The place literally means “Window Cave” in English. Its Spanish name is, by far and large, more romantic-sounding: Cueva Ventana. This scenic “hole” from a mountain’s side opens to a green, lush valley. You can have a more laidback yet equally exciting adventure as you dodge the numerous stalagmites and hunker down under low-hanging stalactites.
Bats wander throughout the cave but don’t let that keep you from exploring it. Climb down a small opening in the cave wall or go on the path which bypasses the first cave to lead you to Cueva Ventana. Last year, though, boardwalks have been put up to make access to Cueva Ventana easier. And for $11, you get a hardhat and a flashlight when you explore the site.
What does the Window Cave offer individuals looking for something… unusual? Stalactites and stalagmites that reach out of the ceiling and the floor like some awesome jagged teeth in the cave’s gaping maw aren’t even the highlight, which comes at the very end of the short path through a solid rock formation that Cueva Ventana has naturally created.
The path ends “dramatically” when it opens into the cliff’s face as the most spellbinding hole that frames the beautiful valley of Rio Grande de Arecibo. This scenic vista has attracted millions of visitors year in and year out. Several more interesting passageways surround Cueva Ventana, including some that are long enough for exploration but short enough for spelunking.
A word of caution, though: avoid loud talking and laughing, screaming or making any other noises that can disturb the bats that sleep in the cave during the day and make them agitated. You want your trip to this majestic cave to be a walking daydream, not a waking nightmare. Additionally, wear weatherproof footwear with good grip to avoid slipping.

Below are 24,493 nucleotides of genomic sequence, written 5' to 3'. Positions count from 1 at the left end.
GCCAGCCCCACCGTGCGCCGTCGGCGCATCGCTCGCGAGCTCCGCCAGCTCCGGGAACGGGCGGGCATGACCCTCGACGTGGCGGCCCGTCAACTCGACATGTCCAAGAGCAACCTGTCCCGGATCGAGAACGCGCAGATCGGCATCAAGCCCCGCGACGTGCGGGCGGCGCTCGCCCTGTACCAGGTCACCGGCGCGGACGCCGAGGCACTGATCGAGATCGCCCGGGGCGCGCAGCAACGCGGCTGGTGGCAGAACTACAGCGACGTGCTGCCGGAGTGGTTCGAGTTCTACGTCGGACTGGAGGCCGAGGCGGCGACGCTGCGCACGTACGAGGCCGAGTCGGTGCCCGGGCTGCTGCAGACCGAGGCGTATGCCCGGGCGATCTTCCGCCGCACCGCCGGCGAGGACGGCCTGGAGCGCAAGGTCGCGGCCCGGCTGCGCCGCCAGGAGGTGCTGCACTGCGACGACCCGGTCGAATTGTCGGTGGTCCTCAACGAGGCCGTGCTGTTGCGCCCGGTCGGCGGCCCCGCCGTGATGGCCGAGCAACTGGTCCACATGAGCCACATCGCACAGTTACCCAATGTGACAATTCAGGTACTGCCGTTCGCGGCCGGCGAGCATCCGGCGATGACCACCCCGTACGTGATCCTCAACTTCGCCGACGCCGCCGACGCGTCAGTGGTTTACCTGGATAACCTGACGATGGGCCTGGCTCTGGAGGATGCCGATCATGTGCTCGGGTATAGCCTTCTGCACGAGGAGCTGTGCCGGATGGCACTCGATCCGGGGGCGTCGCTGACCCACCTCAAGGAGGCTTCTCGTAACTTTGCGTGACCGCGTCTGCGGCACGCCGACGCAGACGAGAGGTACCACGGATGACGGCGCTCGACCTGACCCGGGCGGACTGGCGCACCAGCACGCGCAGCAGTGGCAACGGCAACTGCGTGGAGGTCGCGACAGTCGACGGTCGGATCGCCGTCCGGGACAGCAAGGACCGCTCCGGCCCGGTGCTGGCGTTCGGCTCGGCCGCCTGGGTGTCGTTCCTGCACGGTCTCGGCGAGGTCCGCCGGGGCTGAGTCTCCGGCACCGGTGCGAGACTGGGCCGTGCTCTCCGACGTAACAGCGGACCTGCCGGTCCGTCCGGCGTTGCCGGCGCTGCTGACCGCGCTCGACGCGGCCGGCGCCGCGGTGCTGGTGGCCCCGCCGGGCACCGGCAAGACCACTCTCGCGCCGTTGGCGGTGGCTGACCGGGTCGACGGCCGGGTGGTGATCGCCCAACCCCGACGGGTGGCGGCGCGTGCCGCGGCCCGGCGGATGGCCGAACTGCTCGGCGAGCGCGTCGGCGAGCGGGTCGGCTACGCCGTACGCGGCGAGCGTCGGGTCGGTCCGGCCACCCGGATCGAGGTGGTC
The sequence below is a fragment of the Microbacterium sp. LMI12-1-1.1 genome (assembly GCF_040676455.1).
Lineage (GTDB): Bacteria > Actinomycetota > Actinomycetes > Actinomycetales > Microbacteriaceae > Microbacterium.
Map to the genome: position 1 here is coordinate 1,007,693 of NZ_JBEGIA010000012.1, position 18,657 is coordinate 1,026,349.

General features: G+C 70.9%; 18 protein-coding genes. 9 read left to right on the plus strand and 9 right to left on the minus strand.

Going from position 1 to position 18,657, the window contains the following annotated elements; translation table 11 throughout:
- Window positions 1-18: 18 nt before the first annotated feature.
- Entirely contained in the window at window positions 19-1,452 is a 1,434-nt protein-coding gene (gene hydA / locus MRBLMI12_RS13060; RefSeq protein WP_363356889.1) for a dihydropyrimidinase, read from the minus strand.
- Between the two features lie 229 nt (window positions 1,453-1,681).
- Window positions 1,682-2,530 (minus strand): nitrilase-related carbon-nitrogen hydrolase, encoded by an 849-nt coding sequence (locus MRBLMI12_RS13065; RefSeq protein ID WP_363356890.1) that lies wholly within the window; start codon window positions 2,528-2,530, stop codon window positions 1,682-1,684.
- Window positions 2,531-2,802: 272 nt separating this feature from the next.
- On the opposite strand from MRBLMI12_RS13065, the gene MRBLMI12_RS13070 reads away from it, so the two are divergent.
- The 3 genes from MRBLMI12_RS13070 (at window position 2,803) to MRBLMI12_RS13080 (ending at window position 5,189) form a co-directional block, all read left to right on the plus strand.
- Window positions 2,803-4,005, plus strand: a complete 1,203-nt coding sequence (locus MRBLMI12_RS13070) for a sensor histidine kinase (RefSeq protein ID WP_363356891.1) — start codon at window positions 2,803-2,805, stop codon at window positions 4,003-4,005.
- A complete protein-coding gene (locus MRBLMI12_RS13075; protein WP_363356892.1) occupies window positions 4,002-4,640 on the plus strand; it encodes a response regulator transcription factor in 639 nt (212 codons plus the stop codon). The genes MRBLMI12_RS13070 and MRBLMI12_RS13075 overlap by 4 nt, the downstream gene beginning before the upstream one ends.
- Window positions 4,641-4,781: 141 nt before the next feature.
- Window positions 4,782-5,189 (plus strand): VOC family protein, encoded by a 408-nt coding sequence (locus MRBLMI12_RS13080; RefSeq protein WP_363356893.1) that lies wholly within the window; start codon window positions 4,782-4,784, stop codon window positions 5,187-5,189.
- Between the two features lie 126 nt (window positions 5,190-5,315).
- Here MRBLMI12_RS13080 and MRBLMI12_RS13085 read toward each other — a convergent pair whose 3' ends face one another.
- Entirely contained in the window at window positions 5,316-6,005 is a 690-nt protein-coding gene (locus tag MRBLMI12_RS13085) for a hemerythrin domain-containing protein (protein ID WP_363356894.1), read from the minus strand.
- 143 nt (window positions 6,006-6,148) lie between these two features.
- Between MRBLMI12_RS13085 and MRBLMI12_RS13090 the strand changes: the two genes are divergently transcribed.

You will see the trail leading to Cueva Ventana near a gas station on Road #10’s hill. If you are coming from San Juan, it’s best to take Exit 75B that’s on the main highway. This trail is rather short and, in 15 minutes, you would already have seen the first entrance to one cave, but this in not yet Cueva Ventana. This one has a large room which you enter to connect to Cueva Ventana.
If you choose to explore the first cave before moving on to Cueva Ventana, all you have to do is get into that bigger opening located to the right. This cave’s end path has another opening where you can see many colorful birds that, literally, live in “holes in the walls.” Here, even before you get to the main attraction of Cueva Ventana, you can take some awesome photos of this cave.
This cave is no stranger to cinema but “picturesque” may even be an understatement when describing the seemingly-ethereal beauty of Cueva Ventana. If you have seen films such as “The Wizards of Waverly Place,” “Runner, Runner,” and “Treasure Island,” you will see why Cueva Ventana was featured in all of them.
Remember that a visit to Puerto Rico will not be complete without including Cueva Ventana on your itinerary. Even the geography-challenged tourists will marvel at the incredible topography of the place and feel like the Rio Grande de Recibo carved this entire area just for the visitor’s pleasure. Oh, and you can also see golondrinas in Cueva Ventana, those cute tiny birds we know as swallows.